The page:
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Arai, Tomie  

Margo Machida

(b New York, Aug 16, 1949).

American printmaker and installation artist. Born and raised in New York City, Arai, a third-generation Japanese American printmaker, mixed-media artist, public artist and cultural activist, studied art at the Philadelphia College of Art and The Printmaking Workshop in New York. Since the 1970s, her diverse projects have ranged from individual works to large-scale public commissions (see Public art in the 21st century). She has designed permanent public works, including an interior mural commemorating the African burial ground in lower Manhattan and an outdoor mural for Philadelphia’s Chinatown. Other works include Wall of Respect for Women (1974), a mural on New York’s Lower East Side, which was a collaboration between Arai and women from the local community. Her art has been exhibited in such venues as the Bronx Museum of the Arts, the Whitney Museum of American Art, the Museum of Modern Art, International Center for Photography, P.S.1 Museum, the Brooklyn Museum, the Museum of Contemporary Hispanic Art, all New York and the Library of Congress, Washington, DC. She is the recipient of awards and fellowships from National Endowment for the Arts, New York Foundation for the Arts, and Joan Mitchell Foundation....


Benson, Frank W(eston)  

Bailey Van Hook

(b Salem, MA, March 24, 1862; d Salem, Nov 15, 1951).

American painter, etcher and teacher. Benson attended the School of the Museum of Fine Arts, Boston, from 1880 to 1883 as a student of Otto Grundmann (1844–90) and Frederick Crowninshield (1845–1918). In 1883 he travelled with his fellow student and lifelong friend Edmund C(harles) Tarbell to Paris, where they both studied at the Académie Julian for three years with Gustave(-Clarence-Rodolphe) Boulanger and Jules(-Joseph) Lefebvre. Benson travelled with Tarbell to Italy in 1884 and to Italy, Belgium, Germany and Brittany the following year. When he returned home, Benson became an instructor at the Portland (ME) School of Art, and after his marriage to Ellen Perry Peirson in 1888 he settled in Salem, MA. Benson taught with Tarbell at the Museum School in Boston from 1889 until their resignation over policy differences in 1913. Benson rejoined the staff the next year and taught intermittently as a visiting instructor until ...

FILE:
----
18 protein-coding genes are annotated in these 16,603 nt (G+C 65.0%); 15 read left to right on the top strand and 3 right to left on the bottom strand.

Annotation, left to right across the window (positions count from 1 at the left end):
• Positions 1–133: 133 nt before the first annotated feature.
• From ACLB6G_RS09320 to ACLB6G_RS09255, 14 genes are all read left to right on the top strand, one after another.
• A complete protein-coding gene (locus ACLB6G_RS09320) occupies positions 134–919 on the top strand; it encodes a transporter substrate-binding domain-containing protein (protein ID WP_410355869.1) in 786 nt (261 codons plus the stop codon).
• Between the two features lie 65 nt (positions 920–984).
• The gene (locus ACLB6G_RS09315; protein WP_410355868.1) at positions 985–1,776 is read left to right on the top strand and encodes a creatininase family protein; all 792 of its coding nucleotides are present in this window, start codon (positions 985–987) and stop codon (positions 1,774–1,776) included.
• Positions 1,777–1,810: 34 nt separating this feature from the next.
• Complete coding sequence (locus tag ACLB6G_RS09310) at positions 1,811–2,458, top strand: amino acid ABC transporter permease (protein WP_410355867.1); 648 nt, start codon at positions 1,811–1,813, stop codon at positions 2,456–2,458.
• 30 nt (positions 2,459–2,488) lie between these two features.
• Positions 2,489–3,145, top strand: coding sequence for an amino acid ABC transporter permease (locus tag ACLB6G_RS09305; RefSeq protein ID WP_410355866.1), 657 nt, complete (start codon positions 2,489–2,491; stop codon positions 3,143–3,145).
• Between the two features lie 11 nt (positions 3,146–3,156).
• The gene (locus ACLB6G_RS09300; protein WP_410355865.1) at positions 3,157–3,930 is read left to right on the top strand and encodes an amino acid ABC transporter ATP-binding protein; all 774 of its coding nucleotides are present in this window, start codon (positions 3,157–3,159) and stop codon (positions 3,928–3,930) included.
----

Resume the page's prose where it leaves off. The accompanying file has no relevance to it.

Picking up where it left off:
Brown, Benjamin C(hambers)  

Jean Stern

(b Marion, AR, July 14, 1865; d Pasadena, CA, Jan 19, 1942).

American painter, draughtsman and etcher. He studied at the St Louis School of Fine Arts. In 1886 he travelled to California with his parents, who were considering moving to Pasadena. While in California, he made numerous pencil sketches of landmarks. He returned to St Louis, where he continued his studies and then opened his own art school in Little Rock, AR, while specializing in portrait painting. In 1890 he went to Europe with his friends and fellow artists William A. Griffith (1866–1940) and Edmund H. Wuerpel (1866–1958). In Paris, Brown studied at the Académie Julian for one year. After returning to the USA, he moved to Pasadena in 1896. He continued to do portraiture but, finding few patrons for his works, began also to paint the landscape. He was also an etcher and, along with his brother, Howell Brown (1880–1954), founded the Print Makers Society of California. A prolific and well-respected artist, Benjamin Brown received numerous awards, including a bronze medal at the Portland World’s Fair in ...